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Urban Mission seeks $2 million for Critical Needs


This is the first of six stories that will appear over the next several months on the Mission Possible campaign.



Anthony L. Morse is one reason the Watertown Urban Mission is in the midst of a $2 million “Mission Possible” capital campaign.

For more than 40 years, the agency has helped people like the 53-year-old city resident get back on their feet through its Critical Needs program. Now the nonprofit group needs to renovate its 247 Factory St. location and create an endowment to help pay for programs for years to come.

In 2004, the mission moved from its offices on Franklin Street into the former Halley Electric Co. building, and a year later bought it for $350,000. Many sections have deteriorated, including its Critical Needs department, where people go for immediate basic assistance. That section lacks privacy, as passersby can see who is receiving help, and its storage cabinets of emergency supplies are not adjacent to the Critical Needs help desk.

Mr. Morse said he wanted to share his story to help the mission raise more money to support its programs and to bring awareness that tragedy really can turn into triumph.

He said he began smoking marijuana at 8 years old and shot speedballs by the time he was 11. After that, there was no drug of choice: Drugs were his choice, until he spent nearly 10 years in prison after he was caught manufacturing methamphetamine.

He lost his job, house, property and personal possessions. His marriage fell apart.

“I’d lost everything I had,” he said. “Because of my drug use, I made a lot of unworthy decisions, and it led to a lot of trouble. I was ashamed for the embarrassment it brought my family,” he said. “As I was losing things, I got really depressed. What changed was having that much time. I started reading the Bible and going to church. I use that as a guideline now.”

His prison sentence, he said, saved his life because it allowed him to reflect on where his life was then and where it was headed.

When he got out in October, with only a T-shirt, a pair of shorts, a gray mesh bag and a pair of sneakers, he had no money and little hope. Mr. Morse said he expected to fall back into his old ways, although he didn’t want to. His so-called friends, none of whom visited him in prison, were just buddies who used him to get high. It would have been the easy way out, he said, to go back to snorting, shooting and smoking drugs.

Now that he is in recovery, Mr. Morse said, he wondered whether people would “not want to help the addict.”

A friend first referred him to the Northern Regional Center for Independent Living, where he received some assistance. He then was referred to the mission’s Critical Needs program for basic necessities.

Working with Critical Needs coordinator Joanna J. Fassett was “like a blind adventure,” he said.

“It went through my mind of, ‘They’re not going to help me,’” he said. “I was really apprehensive. Her personality relaxed me. I opened up, she listened and, out of the blue, she made things happen.”

Within an hour he went from having nothing to receiving a voucher to get clothes at the mission’s Impossible Dream thrift shop and food from its food pantry. A couple of weeks later, he received a new box spring and mattress set from the program.

Critical Needs also provided Mr. Morse with money for his security deposit for an apartment in the city.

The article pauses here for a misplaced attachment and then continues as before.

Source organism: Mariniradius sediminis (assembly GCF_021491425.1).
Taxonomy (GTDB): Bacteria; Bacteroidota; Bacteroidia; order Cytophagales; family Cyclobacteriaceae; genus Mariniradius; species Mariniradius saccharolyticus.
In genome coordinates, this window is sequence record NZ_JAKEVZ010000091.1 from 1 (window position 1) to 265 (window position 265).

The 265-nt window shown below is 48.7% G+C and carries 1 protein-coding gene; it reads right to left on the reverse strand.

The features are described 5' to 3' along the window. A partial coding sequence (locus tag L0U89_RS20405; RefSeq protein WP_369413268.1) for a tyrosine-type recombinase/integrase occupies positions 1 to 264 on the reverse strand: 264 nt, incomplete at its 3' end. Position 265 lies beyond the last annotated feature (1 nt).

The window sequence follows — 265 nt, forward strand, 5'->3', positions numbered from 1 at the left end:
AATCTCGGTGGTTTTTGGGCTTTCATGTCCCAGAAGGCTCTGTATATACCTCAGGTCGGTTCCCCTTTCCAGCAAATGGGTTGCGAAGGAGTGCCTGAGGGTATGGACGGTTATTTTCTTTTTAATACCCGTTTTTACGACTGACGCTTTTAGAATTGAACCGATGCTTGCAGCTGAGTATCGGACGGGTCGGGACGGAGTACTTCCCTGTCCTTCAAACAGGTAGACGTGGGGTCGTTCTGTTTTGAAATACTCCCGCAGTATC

“The willingness to help people in my position is incredible,” he said, regarding Miss Fassett and other mission staff members. “It’s really lifted my spirits like you wouldn’t believe. It’s like someone putting their arms around you and giving you a big hug when you need it.”

He said that made him feel like a human again rather than just a prison number, 12177052, which was what he was called for nearly a decade.

Miss Fassett said the Critical Needs program always seeks to identify new needs in the community and approaches to solving them. She likened the program to an emergency room triage, where many people of different backgrounds come for help in times of need.

The program, which is the first the mission offered when it was established 45 years ago, helps provide clothing, household items, rental assistance, infant needs, transportation vouchers and prescription cost assistance, among other items.

Miss Fassett said there is no typical client as she described them as single fathers or mothers, large families, young mothers, people with full-time jobs, people on disability or someone recently released from incarceration or rehabilitation.

Critical Needs receives no government assistance and is funded by donations from churches, businesses and Jefferson County residents. In 2012, the program represented $144,036, or 10.4 percent, of the mission’s 2012 budget of about $1.5 million. That small pot of money helped serve people more than 12,000 times in Critical Needs.

Contributions to the agency’s capital campaign will ensure the program is around for more years, helping more people, according to Development Director Andrew G. Mangione. Thus far, $1,261,000 of the $2 million goal has been raised.

“The generosity of this community is truly remarkable,” Mr. Mangione said. “Although we have a long way to go, we’re very confident and thankful the community will support this important project.”

Mr. Morse said he’d encourage people to donate because the program changed his life and he would like to see others’ lives changed, too. He’s now in an apartment, has a part-time job and has been clean for 10 years.

To contribute to the campaign, drop cash or a check payable to Watertown Urban Mission with “capital campaign” written in the memo line to the Watertown Urban Mission, 247 Factory St., Watertown, NY 13601. People also may donate online via the mission’s website,

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